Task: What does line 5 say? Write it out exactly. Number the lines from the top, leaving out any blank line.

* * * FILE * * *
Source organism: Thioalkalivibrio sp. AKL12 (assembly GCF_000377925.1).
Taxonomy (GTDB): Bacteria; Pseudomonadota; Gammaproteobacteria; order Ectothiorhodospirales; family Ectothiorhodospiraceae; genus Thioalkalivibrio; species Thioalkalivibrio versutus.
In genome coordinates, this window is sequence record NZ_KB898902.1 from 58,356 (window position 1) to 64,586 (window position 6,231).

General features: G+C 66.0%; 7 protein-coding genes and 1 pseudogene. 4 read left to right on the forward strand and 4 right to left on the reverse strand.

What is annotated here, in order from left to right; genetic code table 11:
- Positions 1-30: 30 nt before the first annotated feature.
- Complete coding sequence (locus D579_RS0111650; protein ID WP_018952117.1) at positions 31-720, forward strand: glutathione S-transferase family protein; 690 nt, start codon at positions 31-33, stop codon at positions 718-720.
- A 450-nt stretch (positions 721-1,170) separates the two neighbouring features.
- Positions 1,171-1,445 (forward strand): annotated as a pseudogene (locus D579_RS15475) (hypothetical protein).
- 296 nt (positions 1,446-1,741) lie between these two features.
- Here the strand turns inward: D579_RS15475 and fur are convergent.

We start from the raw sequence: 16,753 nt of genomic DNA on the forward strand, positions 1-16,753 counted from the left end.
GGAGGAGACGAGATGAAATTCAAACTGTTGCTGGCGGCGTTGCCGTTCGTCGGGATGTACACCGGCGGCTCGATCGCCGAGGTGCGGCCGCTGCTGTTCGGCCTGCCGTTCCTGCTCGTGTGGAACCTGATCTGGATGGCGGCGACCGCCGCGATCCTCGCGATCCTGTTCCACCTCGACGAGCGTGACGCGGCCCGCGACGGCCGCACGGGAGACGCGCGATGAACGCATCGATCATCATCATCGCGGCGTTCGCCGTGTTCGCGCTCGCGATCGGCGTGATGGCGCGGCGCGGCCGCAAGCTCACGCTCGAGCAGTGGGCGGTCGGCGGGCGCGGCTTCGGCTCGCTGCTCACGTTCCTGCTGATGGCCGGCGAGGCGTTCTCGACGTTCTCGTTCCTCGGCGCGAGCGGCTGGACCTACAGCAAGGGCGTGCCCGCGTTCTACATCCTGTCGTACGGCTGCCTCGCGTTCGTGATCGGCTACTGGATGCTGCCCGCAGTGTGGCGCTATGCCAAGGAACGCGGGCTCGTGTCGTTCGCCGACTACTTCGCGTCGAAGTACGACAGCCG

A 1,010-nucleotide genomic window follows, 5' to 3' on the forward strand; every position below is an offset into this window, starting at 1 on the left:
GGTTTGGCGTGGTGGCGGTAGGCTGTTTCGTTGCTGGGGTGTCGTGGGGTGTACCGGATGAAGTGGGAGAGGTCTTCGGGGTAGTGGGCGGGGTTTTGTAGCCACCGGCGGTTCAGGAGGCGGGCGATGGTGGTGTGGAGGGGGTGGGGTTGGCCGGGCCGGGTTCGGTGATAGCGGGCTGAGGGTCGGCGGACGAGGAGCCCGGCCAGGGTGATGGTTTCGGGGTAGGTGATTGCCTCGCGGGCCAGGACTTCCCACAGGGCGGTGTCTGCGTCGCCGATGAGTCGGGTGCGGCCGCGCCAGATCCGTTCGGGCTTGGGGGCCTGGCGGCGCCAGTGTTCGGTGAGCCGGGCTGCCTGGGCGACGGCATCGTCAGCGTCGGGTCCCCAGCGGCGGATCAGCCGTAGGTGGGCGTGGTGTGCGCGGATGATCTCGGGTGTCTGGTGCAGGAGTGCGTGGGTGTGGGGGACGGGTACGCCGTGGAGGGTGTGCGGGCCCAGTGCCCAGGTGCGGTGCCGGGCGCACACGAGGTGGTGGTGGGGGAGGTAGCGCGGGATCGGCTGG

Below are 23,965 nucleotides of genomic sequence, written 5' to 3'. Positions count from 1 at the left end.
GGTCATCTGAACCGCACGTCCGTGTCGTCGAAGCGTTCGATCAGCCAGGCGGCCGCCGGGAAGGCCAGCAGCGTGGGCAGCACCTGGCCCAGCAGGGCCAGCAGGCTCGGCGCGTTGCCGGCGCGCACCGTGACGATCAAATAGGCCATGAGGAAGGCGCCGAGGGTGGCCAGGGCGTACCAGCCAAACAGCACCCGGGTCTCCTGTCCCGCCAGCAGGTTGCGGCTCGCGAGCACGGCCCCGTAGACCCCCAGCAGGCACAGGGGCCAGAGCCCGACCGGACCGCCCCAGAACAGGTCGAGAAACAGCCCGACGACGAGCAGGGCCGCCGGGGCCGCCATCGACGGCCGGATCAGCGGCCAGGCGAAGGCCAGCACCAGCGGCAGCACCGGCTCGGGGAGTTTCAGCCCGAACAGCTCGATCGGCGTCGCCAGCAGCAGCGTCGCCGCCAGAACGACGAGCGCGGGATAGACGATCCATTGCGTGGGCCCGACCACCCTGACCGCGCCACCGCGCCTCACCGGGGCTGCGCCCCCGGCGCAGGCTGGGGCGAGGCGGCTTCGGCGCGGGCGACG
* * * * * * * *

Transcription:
What is annotated here, in order from left to right; genetic code table 11: